Scandals and political intrigue Published: 01/29/2006 on Nation Newspaper, Kenya. By: MUTUMA MATHIU

So I will tell you a story. Maitu Wanjiku is dead. Wanjiku was one of those strong African women you see around Nairobi with a huge load of Sukuma Wiki, onions, potatoes and lots of other food, which they sell from place to place.

You could call her a hawker, I prefer Wanjiku. Wanjiku had been saving to buy one of those mobile telephone booths because she was tired of pounding the roads an average 50 km a day.

She had saved Sh7,999. She only had a shilling to go. A day before her “accident” she passed by the duka to buy salt. She didn’t know it, but in the price of salt was the tax of a shilling.

The following day, as she walked across the Kenya Railways yard to her favourite butchery in Nairobi South ‘B’, where she would eat a huge lunch every day, she walked right into her nightmare. She was accosted by two City Council askaris.

She tried to run away, but she wasn’t built for speed. Besides, they were young men, much younger than her. They ran her down and broke her leg. They also took all her money and her goods.

With a heavy heart, and aching leg, Wanjiku went into her savings and put them back in the business. She had to choose between spending the money on a doctor, or on the business to feed her children.

So armed with courage and pain killers, she went about her business, most of the time on the edge of delirium from the pain in her leg. She could have gone to a public hospital, I suppose, but she wanted to raise enough to get “proper” treatment from a private doctor.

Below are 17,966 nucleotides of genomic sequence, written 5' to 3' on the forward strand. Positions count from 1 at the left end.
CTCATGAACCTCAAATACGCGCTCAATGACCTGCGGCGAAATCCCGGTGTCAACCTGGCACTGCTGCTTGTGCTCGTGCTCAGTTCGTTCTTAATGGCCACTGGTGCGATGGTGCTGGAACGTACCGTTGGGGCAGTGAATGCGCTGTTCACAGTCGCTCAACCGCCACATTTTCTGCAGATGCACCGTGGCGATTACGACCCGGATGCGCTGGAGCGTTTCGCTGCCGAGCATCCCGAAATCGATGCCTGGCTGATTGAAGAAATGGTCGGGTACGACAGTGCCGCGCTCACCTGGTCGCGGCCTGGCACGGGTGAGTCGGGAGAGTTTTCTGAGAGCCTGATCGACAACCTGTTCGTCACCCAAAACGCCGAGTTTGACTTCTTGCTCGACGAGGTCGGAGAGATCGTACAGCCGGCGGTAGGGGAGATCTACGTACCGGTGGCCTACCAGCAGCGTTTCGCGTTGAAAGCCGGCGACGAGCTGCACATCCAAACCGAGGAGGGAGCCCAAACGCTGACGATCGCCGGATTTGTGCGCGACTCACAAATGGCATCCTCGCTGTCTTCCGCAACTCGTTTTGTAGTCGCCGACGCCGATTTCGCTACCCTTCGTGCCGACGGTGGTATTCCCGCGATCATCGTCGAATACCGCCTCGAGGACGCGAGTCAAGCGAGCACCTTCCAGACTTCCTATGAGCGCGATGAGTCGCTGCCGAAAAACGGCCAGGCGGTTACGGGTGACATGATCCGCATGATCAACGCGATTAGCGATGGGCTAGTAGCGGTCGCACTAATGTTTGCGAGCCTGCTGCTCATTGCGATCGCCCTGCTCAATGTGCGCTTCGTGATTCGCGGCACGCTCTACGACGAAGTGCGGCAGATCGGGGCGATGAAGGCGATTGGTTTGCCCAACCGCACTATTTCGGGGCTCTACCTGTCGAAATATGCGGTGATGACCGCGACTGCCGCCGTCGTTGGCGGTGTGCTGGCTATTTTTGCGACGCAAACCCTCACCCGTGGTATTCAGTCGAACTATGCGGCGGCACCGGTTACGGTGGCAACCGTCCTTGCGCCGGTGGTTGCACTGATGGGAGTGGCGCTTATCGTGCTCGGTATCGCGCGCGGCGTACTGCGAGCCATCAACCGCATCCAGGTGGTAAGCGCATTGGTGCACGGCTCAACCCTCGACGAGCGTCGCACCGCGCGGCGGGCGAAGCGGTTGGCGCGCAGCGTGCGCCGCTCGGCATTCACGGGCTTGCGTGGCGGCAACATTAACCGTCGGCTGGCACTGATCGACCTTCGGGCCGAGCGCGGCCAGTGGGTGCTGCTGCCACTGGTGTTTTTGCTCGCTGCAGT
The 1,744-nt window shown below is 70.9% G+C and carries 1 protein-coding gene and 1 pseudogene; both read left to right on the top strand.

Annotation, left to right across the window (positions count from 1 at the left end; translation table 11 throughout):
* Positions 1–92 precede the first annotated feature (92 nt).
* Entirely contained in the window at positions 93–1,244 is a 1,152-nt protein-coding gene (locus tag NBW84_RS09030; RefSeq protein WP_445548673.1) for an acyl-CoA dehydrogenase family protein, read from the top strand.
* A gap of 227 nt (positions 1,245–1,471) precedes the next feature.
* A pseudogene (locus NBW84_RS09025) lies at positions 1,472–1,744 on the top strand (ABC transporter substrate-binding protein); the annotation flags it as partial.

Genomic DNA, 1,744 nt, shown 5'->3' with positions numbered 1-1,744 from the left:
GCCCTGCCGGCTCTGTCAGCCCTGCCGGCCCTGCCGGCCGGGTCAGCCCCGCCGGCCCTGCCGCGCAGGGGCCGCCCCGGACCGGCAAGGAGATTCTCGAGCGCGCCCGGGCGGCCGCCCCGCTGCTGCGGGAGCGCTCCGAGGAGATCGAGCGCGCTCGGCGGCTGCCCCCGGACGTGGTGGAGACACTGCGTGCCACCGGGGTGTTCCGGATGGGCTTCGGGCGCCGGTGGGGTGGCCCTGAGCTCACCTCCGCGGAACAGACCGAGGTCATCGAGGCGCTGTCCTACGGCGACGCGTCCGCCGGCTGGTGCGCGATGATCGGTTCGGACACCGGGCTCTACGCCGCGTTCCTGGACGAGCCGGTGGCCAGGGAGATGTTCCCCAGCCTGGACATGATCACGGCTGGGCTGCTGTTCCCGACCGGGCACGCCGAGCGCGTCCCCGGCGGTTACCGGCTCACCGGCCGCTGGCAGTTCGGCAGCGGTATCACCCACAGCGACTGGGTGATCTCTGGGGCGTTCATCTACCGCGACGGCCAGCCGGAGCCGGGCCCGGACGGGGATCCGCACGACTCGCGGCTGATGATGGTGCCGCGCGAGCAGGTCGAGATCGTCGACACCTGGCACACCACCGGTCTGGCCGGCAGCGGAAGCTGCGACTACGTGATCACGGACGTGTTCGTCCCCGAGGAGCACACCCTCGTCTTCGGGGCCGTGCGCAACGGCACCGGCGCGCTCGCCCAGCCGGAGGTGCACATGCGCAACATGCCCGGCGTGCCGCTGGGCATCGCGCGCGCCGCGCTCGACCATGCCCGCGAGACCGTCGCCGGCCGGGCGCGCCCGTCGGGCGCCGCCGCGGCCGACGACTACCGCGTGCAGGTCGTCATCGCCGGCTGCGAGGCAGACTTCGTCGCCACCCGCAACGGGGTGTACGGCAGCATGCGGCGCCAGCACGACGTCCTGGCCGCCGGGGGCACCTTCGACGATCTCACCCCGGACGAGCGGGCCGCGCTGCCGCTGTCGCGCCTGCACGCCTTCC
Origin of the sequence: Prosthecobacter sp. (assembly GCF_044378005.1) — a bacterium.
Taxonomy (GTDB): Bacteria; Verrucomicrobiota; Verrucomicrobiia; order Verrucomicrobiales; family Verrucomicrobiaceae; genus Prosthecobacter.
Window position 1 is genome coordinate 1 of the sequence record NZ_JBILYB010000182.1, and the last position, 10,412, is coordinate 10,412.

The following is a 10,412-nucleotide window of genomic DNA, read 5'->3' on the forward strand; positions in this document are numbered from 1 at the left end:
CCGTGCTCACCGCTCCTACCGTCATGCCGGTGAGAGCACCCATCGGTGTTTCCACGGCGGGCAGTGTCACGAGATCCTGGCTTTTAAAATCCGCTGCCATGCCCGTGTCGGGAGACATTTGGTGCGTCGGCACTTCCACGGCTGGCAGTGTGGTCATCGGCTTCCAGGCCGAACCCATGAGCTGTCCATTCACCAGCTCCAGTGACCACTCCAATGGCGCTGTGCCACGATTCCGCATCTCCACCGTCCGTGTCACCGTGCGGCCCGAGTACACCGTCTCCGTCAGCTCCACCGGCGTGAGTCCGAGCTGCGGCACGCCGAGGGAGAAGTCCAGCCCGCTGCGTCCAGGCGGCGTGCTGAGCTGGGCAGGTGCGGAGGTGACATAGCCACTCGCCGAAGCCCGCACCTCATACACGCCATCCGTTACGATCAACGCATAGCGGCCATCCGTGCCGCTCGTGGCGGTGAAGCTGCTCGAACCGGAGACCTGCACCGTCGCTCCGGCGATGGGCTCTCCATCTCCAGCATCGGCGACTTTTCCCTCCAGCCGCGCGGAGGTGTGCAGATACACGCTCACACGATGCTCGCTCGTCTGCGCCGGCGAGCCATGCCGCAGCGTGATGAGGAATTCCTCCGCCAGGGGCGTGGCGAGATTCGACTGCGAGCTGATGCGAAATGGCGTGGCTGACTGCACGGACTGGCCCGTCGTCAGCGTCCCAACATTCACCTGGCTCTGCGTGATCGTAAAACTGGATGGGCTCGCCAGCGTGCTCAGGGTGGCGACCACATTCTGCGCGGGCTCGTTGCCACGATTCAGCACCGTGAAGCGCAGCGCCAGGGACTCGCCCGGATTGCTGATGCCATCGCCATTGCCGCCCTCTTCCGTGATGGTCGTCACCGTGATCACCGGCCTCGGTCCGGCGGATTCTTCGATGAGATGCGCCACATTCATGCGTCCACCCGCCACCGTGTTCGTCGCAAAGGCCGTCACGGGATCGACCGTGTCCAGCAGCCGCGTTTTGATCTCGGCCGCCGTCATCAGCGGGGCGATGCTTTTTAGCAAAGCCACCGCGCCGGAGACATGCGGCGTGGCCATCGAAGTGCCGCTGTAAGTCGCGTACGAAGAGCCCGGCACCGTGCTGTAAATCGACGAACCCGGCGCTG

She collapsed on the street. At the Kenyatta National Hospital, the surgeon opened up her leg, sewed it up again and prescribed a heavy dose of sedatives. Wanjiku’s injury had eaten her on the inside and poisoned her blood.

The doctor sensed that the woman who had single-handedly brought up a family on the strength of her back had lost the will to live. A compassionate, hard-working doctor, he knew when the battle was lost. Besides, he had a queue of patients who had at least a fighting chance. Wanjiku died the same night.

In a village pub, a mosquito perched on Joe Wenjerr’s parched tooth and sucked a mixture of blood and other unwholesome things from the MP’s receding, swollen gum. Parched because when drunk, the MP would sit at the bar for hours and hours, his face split in a stupid, wolfish grin that would dry up his teeth.

He drew some form of relief by exposing his putrefying gums to the breeze. He had sat at the spot when he was the head of a parastatal. Then he was a different man. He would arrive with a briefcase stuffed with Sh200,000 and the night would degenerate into a farce as the bar staff and customers robbed him.

He had no respect for money and never seemed to notice when the bar girls, all whom he had attempted to make love to, charged him Sh10,000 for a couple of bottle of beer or sneaked wads of notes from his bag.

His bar bill, his wife’s plastic surgery boob job and his own little touch-up that he never spoke of had cost the parastatal Sh49 million.

Now he was key opposition MP and spokesman on political reforms and governance. In his more lucid moments, he would ask himself: “Na hii reform tunaimba, ni nini?” And he would conclude that he just wanted things to go back to how they used to be. He was poised to be part of a future government.

Steve Mbosnia came to government to save the country from the endemic, grinding poverty caused by high-level corruption and the torture of the innocent by a dictatorial regime. He was smart, young, a lawyer to boot, with a fantastic family that brought him a lot of joy. That was before he came face to face with the “realities of being government”.

A piece of paper was placed in front of him: By appending his signature, he would sort out his family and political career forever. He would have money to campaign in the next three elections, send his children to the UK, build a home in a funky neighbourhood and buy a small place on the beach in South Africa.

He would be liberating himself to be a better politician, a better patriot, he told himself. One deal and he would never touch corruption again. He signed the contract for a fictitious supply of eavesdropping equipment for the police at a price equal to one tenth of the budget.